Mike and I got to the start line, at Marvin Braunde Mulholland Gateway Park, in the Santa Monica Mountains, in Tarzana. The race was to take place on historic Mulholland fire road. Parking is very sparse, and because of this, Mike dropped me off to get my bib and watch me start, then headed back to the motel to shower, check-out and, and pick me up a post-race tall can. I was nervous as we were waiting around, I had picked up my bib and emptied out my bladder — now I just had to wait to start. My friend Markus, from my BlacklistLA days, showed up and that elevated my spirits exponentially! A familiar face! As we were getting closer to the start time, Mike took off and Markus introduced me to some runners he knew. And then…7:55am came around, with five minutes to the start. We had a quick debriefing of the trail, and short countdown and we were off! Straight uphill!
It was great. I finished in 2 hours 41 minutes. My goal was anywhere between 2:30 and 3 hours. I walked the hills, ran the flats and downhills. It felt like all uphill and it was HOT. The race started on a steep incline, and I struggled to catch my breath on it. But after that, pretty smooth sailing! The views were tremendous, and I was doing something new! The race was bigger than I had anticipated, but still small, especially compared to RnR or LA road races. I had fears of getting lost, or coming in last, neither of which happened. I got tired around 9 miles, and then REALLY tired around mile 11. It was a challenging course, with a lot of uphills. We finished where we started, so the finish was downhill! I didn’t run down it very fast because it was super steep, but I was smiling through the finish line! What an accomplishment! Mike said he was very impressed with my time, and said I looked better after this race than some of my street races! (I followed my strict “no-drinking before a big race rule,” which I’m sure had something to do with it. RnR New Orleans was flat, and I can’t put it up there as one of my best, but still def one of my favorites, haha.) There were plenty of aid stations, I didn’t need my candy, and I had a really good time! I was relaxed, I listened to my body, and I enjoyed myself! I’m not sure I’m ready to sign up for another trail race quite yet*, but I am excited about this new world of trail races being opened up to me!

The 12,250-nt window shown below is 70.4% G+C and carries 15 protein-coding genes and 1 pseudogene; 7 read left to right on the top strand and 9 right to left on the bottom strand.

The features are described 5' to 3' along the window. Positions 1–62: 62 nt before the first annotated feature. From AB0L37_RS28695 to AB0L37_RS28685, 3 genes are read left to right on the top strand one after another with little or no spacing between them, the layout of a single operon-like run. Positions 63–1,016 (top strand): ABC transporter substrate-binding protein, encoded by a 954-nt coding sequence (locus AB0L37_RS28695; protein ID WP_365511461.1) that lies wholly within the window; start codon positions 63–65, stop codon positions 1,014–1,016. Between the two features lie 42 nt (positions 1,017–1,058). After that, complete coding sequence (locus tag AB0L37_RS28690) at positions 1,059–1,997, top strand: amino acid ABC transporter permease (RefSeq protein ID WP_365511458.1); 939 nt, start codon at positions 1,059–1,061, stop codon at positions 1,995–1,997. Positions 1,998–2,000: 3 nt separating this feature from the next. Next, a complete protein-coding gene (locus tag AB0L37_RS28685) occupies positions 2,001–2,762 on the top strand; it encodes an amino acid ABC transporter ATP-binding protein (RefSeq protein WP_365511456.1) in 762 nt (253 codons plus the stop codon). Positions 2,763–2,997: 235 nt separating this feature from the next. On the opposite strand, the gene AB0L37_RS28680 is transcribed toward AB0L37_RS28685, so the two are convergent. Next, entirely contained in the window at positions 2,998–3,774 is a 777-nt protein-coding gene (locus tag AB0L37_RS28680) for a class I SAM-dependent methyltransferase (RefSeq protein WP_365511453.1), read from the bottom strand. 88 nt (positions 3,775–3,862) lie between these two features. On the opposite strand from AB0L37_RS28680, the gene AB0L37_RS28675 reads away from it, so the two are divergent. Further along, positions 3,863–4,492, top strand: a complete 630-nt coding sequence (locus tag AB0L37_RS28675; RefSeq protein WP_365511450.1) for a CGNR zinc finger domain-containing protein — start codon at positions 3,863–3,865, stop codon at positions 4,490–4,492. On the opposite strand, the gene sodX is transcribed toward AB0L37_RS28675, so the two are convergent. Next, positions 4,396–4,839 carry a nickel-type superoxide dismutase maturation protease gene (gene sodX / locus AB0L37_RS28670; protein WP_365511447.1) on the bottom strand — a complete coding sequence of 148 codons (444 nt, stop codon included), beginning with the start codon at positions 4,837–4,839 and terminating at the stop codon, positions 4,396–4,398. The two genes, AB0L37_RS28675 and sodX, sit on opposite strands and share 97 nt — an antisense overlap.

It’s completely different from a road race for a few reasons. It attracts a different kind of runner — the trail runner. It’s too soon to say, but I think this quote from “The Difference Between Road Runners and Trail Runners” sums me up perfectly: “Others are road-running converts who turned to trails to revitalize their athletic lives.” Granted, by buying Mike and I the RnR 10 race Tourpass, it’s a lot of races to do in one year, on top of races outside the Rock’n Roll series we also want to do. And in this, I may have lost my passion for running. I’ve noticed a shift the last few months, in that my heart isn’t in it the same it used to be. Or maybe it’s just that I realized a PR doesn’t matter to me as much anymore, and I’m not pursuing it. Maybe I just miss my run groups in LA. No matter the reason, I want to enjoy running again, and thanks to the Tourpass we’ve had the opportunity already to run in some really cool cities. I use running as my happy place, a time to think about my day, my life, my goals, set-backs, and triumphs — I don’t want to live and die by my pace anymore. My Blacklistla friend, Markus, has imparted some wisdom from his love of trail running onto me over the years, telling me the best part of training is sometimes stopping to take pictures, and that if I start training on the trails, it will make road races a breeze. I also noticed at the Valley Crest race that nobody complained. There were long bathroom lines in the morning, and the heat got to us all a little, but everyone knew what they were in for. Road races have been getting to me lately, with all the complaining across social media, when we hit hills on the course, when the Expo is crowded, when every tech shirt and medal from the Rock’n Roll race series looks similar…etc. When I told Markus this, he scoffed in agreement, telling me trail runners can’t complain — every run is so different based on the weather and elements, but that’s part of the adventure!
This race was a tough one, but completely do-able for a newbie like me! I would definitely recommend it for a seasoned runner and a trail race beginner. The max elevation gain is about 1700, with beautiful views. It was such a great run to appreciate life, where running has taken me, what my mind and body is capable of, and fall in love with running again. I thought a lot about the sudden death of Anthony Bourdain, what he meant to me as someone who’s worked in restaurants over a decade, and how sad I was about his passing. I’d look at the scenery and realize how grateful I was to be in that race, on that run, putting one foot in front of the other, and accomplishing this huge goal. The volunteers were awesome, and the aid stations were stocked with snacks, Coca Cola, pickle juice, plus ice cold water and Gatorade! It made me really excited about the world of trail racing, what’s possible, what’s out there, and getting back on the trails for training, asap!
Afterwards, Mike and I had some fun conversations with other trail racers, and then the two of us had lunch at Krimsey’s in NoHo on our way home. Krimsey’s was a first for both of us (I’ve been wanting to go there forever!), was absolutely scrumptious, and brought back great memories of our recent Nola trip!